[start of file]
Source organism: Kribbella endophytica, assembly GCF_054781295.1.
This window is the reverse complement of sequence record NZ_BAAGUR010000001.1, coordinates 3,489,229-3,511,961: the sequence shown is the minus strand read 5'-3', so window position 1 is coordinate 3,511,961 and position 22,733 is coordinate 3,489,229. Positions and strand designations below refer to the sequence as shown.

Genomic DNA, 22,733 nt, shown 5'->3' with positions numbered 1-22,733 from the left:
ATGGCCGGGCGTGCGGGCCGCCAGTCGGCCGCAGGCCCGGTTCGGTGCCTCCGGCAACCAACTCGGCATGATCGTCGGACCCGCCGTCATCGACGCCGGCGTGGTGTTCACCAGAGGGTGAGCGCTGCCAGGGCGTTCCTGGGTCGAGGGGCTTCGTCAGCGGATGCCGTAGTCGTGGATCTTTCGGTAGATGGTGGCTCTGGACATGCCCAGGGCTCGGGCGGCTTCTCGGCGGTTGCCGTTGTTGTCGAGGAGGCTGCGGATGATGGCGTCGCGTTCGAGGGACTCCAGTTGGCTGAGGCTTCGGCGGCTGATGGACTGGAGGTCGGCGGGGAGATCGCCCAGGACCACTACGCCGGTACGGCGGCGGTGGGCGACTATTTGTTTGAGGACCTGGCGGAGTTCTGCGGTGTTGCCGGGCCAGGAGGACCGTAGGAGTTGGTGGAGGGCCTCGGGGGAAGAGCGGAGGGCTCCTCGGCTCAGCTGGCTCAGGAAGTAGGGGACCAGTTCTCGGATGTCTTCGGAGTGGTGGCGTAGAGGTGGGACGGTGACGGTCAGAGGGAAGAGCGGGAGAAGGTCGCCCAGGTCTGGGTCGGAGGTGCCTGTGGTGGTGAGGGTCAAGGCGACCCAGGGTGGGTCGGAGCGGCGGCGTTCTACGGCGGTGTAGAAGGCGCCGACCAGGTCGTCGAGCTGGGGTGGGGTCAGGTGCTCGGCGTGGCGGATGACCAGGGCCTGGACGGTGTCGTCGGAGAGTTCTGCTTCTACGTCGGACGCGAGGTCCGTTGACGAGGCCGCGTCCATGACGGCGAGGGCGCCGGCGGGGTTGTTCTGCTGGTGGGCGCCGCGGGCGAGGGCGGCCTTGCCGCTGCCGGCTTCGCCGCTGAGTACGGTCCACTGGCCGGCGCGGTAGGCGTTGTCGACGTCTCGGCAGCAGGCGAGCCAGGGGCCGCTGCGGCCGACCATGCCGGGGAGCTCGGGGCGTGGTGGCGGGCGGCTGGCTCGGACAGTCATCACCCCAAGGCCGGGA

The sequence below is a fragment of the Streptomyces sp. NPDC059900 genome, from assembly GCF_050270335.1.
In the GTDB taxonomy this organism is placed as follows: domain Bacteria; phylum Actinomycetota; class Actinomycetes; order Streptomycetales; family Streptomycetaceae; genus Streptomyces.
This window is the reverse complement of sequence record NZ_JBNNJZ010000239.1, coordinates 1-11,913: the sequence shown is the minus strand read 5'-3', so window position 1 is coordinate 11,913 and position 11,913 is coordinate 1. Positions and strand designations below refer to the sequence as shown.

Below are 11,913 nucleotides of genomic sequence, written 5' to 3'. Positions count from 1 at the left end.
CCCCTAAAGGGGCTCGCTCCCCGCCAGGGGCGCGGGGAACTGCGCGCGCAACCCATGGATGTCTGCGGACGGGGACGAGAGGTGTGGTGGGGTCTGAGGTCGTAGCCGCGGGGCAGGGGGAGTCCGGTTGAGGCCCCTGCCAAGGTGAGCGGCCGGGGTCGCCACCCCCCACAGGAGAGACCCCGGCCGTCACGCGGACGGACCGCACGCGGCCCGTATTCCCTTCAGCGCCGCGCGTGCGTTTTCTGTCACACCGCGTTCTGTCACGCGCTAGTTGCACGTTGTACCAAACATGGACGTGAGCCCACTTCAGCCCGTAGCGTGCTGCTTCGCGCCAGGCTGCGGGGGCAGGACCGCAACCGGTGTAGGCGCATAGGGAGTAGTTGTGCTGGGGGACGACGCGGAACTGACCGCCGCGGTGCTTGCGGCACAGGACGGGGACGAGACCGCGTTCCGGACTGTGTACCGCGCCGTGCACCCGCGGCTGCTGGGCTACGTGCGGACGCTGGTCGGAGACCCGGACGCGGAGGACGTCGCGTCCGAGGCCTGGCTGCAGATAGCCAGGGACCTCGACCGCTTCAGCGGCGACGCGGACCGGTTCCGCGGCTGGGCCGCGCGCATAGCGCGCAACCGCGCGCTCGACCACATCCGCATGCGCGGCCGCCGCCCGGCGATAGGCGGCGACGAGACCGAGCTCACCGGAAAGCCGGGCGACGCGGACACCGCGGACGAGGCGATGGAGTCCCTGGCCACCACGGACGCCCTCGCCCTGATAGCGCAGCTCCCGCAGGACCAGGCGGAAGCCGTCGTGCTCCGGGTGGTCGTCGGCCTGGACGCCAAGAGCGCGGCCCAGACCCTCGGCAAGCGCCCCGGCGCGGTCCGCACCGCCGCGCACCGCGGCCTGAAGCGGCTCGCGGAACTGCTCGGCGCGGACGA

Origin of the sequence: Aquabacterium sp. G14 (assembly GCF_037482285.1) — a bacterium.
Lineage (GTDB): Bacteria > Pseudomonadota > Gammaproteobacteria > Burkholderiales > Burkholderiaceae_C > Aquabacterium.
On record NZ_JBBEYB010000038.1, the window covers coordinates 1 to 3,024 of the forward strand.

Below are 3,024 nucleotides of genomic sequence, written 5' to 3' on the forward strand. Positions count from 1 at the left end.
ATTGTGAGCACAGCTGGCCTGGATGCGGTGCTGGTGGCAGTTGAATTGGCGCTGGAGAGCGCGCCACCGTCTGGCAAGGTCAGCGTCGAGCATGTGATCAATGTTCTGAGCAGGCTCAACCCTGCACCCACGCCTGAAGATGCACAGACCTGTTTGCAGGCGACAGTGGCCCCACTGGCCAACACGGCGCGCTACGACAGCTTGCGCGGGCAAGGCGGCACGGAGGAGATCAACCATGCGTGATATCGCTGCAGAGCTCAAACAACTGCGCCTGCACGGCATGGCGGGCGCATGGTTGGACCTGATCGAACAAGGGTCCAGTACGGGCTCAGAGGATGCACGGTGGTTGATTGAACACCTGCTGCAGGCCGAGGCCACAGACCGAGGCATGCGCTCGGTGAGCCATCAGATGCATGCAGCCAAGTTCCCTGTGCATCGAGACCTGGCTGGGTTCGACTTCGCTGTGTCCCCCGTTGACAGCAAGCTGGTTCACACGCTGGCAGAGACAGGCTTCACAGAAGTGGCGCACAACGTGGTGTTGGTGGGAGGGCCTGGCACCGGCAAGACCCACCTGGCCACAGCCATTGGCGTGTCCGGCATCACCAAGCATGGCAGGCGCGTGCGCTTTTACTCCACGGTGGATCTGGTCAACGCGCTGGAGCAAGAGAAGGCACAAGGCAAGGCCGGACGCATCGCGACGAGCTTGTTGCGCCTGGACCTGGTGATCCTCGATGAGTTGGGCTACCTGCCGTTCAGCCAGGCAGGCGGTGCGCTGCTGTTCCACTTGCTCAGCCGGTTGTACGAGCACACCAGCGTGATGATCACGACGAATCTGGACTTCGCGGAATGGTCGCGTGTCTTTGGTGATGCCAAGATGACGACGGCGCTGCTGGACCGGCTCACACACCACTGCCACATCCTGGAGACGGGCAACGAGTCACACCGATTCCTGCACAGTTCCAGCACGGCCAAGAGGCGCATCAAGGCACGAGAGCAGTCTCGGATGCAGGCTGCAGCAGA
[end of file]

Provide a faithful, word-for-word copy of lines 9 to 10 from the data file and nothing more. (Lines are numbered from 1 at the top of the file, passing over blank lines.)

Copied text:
CCCCTAAAGGGGCTCGCTCCCCGCCAGGGGCGCGGGGAACTGCGCGCGCAACCCATGGATGTCTGCGGACGGGGACGAGAGGTGTGGTGGGGTCTGAGGTCGTAGCCGCGGGGCAGGGGGAGTCCGGTTGAGGCCCCTGCCAAGGTGAGCGGCCGGGGTCGCCACCCCCCACAGGAGAGACCCCGGCCGTCACGCGGACGGACCGCACGCGGCCCGTATTCCCTTCAGCGCCGCGCGTGCGTTTTCTGTCACACCGCGTTCTGTCACGCGCTAGTTGCACGTTGTACCAAACATGGACGTGAGCCCACTTCAGCCCGTAGCGTGCTGCTTCGCGCCAGGCTGCGGGGGCAGGACCGCAACCGGTGTAGGCGCATAGGGAGTAGTTGTGCTGGGGGACGACGCGGAACTGACCGCCGCGGTGCTTGCGGCACAGGACGGGGACGAGACCGCGTTCCGGACTGTGTACCGCGCCGTGCACCCGCGGCTGCTGGGCTACGTGCGGACGCTGGTCGGAGACCCGGACGCGGAGGACGTCGCGTCCGAGGCCTGGCTGCAGATAGCCAGGGACCTCGACCGCTTCAGCGGCGACGCGGACCGGTTCCGCGGCTGGGCCGCGCGCATAGCGCGCAACCGCGCGCTCGACCACATCCGCATGCGCGGCCGCCGCCCGGCGATAGGCGGCGACGAGACCGAGCTCACCGGAAAGCCGGGCGACGCGGACACCGCGGACGAGGCGATGGAGTCCCTGGCCACCACGGACGCCCTCGCCCTGATAGCGCAGCTCCCGCAGGACCAGGCGGAAGCCGTCGTGCTCCGGGTGGTCGTCGGCCTGGACGCCAAGAGCGCGGCCCAGACCCTCGGCAAGCGCCCCGGCGCGGTCCGCACCGCCGCGCACCGCGGCCTGAAGCGGCTCGCGGAACTGCTCGGCGCGGACGA

Origin of the sequence: Aquabacterium sp. G14 (assembly GCF_037482285.1) — a bacterium.